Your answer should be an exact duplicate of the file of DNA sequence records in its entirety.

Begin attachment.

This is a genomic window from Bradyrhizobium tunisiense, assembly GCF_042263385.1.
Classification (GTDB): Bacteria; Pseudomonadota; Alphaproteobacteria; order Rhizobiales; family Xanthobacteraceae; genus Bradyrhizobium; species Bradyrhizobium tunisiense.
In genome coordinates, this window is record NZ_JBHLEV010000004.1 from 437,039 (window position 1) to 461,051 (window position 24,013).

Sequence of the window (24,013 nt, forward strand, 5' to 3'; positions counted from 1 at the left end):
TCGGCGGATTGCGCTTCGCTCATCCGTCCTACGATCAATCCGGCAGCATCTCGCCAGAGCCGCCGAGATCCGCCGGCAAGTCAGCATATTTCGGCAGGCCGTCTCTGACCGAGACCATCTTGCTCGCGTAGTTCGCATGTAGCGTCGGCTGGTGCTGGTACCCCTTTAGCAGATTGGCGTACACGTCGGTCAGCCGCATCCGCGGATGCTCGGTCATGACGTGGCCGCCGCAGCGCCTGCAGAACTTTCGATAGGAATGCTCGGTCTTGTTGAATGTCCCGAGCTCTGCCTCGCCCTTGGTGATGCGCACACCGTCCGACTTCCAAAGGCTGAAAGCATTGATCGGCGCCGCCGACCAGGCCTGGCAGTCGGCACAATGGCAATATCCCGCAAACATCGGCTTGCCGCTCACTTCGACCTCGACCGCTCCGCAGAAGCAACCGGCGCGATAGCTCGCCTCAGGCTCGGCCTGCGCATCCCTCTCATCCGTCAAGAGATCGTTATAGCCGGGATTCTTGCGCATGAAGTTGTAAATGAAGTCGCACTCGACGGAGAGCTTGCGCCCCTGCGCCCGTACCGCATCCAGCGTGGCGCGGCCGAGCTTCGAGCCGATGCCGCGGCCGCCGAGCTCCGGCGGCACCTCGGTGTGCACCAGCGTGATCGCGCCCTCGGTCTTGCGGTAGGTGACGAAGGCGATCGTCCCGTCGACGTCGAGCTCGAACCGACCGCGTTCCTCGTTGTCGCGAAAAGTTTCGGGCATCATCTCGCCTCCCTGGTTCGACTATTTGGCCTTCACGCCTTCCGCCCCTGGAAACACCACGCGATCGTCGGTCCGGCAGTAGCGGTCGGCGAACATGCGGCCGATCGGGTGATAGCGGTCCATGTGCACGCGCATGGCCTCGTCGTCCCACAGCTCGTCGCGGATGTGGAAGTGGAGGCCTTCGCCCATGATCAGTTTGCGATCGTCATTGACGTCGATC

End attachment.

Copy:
This is a genomic window from Bradyrhizobium tunisiense, assembly GCF_042263385.1.
Classification (GTDB): Bacteria; Pseudomonadota; Alphaproteobacteria; order Rhizobiales; family Xanthobacteraceae; genus Bradyrhizobium; species Bradyrhizobium tunisiense.
In genome coordinates, this window is record NZ_JBHLEV010000004.1 from 437,039 (window position 1) to 461,051 (window position 24,013).

Sequence of the window (24,013 nt, forward strand, 5' to 3'; positions counted from 1 at the left end):
TCGGCGGATTGCGCTTCGCTCATCCGTCCTACGATCAATCCGGCAGCATCTCGCCAGAGCCGCCGAGATCCGCCGGCAAGTCAGCATATTTCGGCAGGCCGTCTCTGACCGAGACCATCTTGCTCGCGTAGTTCGCATGTAGCGTCGGCTGGTGCTGGTACCCCTTTAGCAGATTGGCGTACACGTCGGTCAGCCGCATCCGCGGATGCTCGGTCATGACGTGGCCGCCGCAGCGCCTGCAGAACTTTCGATAGGAATGCTCGGTCTTGTTGAATGTCCCGAGCTCTGCCTCGCCCTTGGTGATGCGCACACCGTCCGACTTCCAAAGGCTGAAAGCATTGATCGGCGCCGCCGACCAGGCCTGGCAGTCGGCACAATGGCAATATCCCGCAAACATCGGCTTGCCGCTCACTTCGACCTCGACCGCTCCGCAGAAGCAACCGGCGCGATAGCTCGCCTCAGGCTCGGCCTGCGCATCCCTCTCATCCGTCAAGAGATCGTTATAGCCGGGATTCTTGCGCATGAAGTTGTAAATGAAGTCGCACTCGACGGAGAGCTTGCGCCCCTGCGCCCGTACCGCATCCAGCGTGGCGCGGCCGAGCTTCGAGCCGATGCCGCGGCCGCCGAGCTCCGGCGGCACCTCGGTGTGCACCAGCGTGATCGCGCCCTCGGTCTTGCGGTAGGTGACGAAGGCGATCGTCCCGTCGACGTCGAGCTCGAACCGACCGCGTTCCTCGTTGTCGCGAAAAGTTTCGGGCATCATCTCGCCTCCCTGGTTCGACTATTTGGCCTTCACGCCTTCCGCCCCTGGAAACACCACGCGATCGTCGGTCCGGCAGTAGCGGTCGGCGAACATGCGGCCGATCGGGTGATAGCGGTCCATGTGCACGCGCATGGCCTCGTCGTCCCACAGCTCGTCGCGGATGTGGAAGTGGAGGCCTTCGCCCATGATCAGTTTGCGATCGTCATTGACGTCGATC